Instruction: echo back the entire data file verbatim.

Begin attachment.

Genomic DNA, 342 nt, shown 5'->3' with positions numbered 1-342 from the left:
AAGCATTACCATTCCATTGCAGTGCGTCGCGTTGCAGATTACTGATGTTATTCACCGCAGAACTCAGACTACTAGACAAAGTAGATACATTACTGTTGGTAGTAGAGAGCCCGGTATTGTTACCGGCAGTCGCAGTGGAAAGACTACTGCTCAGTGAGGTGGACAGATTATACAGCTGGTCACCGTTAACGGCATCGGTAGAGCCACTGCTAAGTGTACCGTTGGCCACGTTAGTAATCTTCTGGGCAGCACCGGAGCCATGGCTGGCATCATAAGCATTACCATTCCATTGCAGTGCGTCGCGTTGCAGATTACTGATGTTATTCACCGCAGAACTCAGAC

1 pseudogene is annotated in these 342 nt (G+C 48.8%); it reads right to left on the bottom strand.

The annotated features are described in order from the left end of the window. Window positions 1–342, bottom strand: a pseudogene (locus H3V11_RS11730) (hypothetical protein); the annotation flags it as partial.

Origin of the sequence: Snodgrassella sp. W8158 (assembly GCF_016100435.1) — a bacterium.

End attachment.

Genomic DNA, 342 nt, shown 5'->3' with positions numbered 1-342 from the left:
AAGCATTACCATTCCATTGCAGTGCGTCGCGTTGCAGATTACTGATGTTATTCACCGCAGAACTCAGACTACTAGACAAAGTAGATACATTACTGTTGGTAGTAGAGAGCCCGGTATTGTTACCGGCAGTCGCAGTGGAAAGACTACTGCTCAGTGAGGTGGACAGATTATACAGCTGGTCACCGTTAACGGCATCGGTAGAGCCACTGCTAAGTGTACCGTTGGCCACGTTAGTAATCTTCTGGGCAGCACCGGAGCCATGGCTGGCATCATAAGCATTACCATTCCATTGCAGTGCGTCGCGTTGCAGATTACTGATGTTATTCACCGCAGAACTCAGAC

1 pseudogene is annotated in these 342 nt (G+C 48.8%); it reads right to left on the bottom strand.

The annotated features are described in order from the left end of the window. Window positions 1–342, bottom strand: a pseudogene (locus H3V11_RS11730) (hypothetical protein); the annotation flags it as partial.

Origin of the sequence: Snodgrassella sp. W8158 (assembly GCF_016100435.1) — a bacterium.